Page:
On the Kindle bright side…
As loyal readers of Literary Transgressions are no doubt aware, I am not the biggest Kindle/e-reader fan. In fact, I’m pretty solidly opposed on primarily typographical grounds. Not to mention the wonderful smell and feeling of a book, the pleasure of turning actual pages, and the long and fascinating history of the book as a form. Something tells me you’ve heard these complaints before and often.
That all said, I recently came across a new argument for the Kindle that impressed me considerably. In short, the argument goes that because new Kindle e-books are generally the price of a regular book (the questions of “why?!” and “what am I paying for beyond the author’s cut?” remain enduring questions to be debated at another time), Kindle users turn instead to classic books that are outside of copyright and free on the Kindle. Thus, the Kindle fosters a classic literature renaissance among its users. Brilliant!
While I suppose it is somewhat disheartening to look at this from the perspective of people’s economic considerations outweighing their having an opinion about what to read (as in, “heck, I’ll just read whatever’s free!”), I think it is actually a much more positive thing than that. Public schools, in my opinion, have been slaughtering classic literature for generations now by attempting to force an appreciation of the classics on their students. You can’t hurry love and you certainly can’t make people like or appreciate a book simply because it is dubbed “good literature.” The idea the Kindle is a) creating a second opportunity to enjoy the classics for those people who hated them in school, b) is making these sorts of texts easily available (more easily than those still within copyright, actually), and c) is turning classic literature in a technologically hip/desirable commodity is one which I find quite laudable.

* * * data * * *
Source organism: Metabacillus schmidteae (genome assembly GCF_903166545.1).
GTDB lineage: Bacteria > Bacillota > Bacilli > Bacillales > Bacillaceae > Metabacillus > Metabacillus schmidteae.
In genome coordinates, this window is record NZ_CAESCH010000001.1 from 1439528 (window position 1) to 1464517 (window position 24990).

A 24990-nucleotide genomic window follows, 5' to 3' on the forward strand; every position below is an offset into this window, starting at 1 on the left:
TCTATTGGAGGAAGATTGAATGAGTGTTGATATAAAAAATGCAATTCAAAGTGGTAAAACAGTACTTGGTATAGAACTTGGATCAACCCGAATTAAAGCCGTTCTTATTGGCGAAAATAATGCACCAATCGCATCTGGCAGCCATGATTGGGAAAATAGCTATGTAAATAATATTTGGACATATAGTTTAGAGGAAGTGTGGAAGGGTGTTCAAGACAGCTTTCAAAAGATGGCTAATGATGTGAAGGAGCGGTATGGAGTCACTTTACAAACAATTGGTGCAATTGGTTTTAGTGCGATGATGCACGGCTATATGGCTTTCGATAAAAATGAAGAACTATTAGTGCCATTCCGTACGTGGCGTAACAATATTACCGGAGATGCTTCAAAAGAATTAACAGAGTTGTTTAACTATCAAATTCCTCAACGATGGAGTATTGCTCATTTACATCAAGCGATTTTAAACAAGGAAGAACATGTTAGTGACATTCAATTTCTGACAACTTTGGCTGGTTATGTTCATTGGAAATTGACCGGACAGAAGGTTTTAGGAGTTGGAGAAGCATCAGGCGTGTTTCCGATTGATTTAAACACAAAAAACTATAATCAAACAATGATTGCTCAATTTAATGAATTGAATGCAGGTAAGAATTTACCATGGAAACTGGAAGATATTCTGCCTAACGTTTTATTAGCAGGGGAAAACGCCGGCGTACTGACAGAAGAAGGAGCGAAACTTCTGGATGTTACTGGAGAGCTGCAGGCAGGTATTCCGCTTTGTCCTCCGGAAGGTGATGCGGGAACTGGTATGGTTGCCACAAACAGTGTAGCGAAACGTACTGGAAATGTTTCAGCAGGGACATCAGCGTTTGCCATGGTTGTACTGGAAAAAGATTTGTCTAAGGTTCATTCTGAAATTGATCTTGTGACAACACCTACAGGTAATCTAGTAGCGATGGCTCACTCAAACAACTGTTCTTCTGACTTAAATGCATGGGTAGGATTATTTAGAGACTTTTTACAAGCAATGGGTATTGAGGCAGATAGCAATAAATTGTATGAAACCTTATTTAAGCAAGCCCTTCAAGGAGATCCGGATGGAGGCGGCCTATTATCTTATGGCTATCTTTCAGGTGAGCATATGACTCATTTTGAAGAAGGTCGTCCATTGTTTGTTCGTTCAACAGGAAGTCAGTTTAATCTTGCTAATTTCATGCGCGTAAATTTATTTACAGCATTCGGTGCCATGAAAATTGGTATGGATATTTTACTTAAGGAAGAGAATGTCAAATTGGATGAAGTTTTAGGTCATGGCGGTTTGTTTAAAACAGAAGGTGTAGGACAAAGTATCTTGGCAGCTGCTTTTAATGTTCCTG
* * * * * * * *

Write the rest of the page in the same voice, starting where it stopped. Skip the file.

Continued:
So even though I’m still not going to get myself a Kindle anytime soon, at least I can definitely appreciate the new and exciting ways in which Kindle is influencing what is read by its users. I’m really enthused about the idea of someone picking up a random out-of-copyright text and surprisingly enjoying it, all thanks to the economics of Kindle e-books.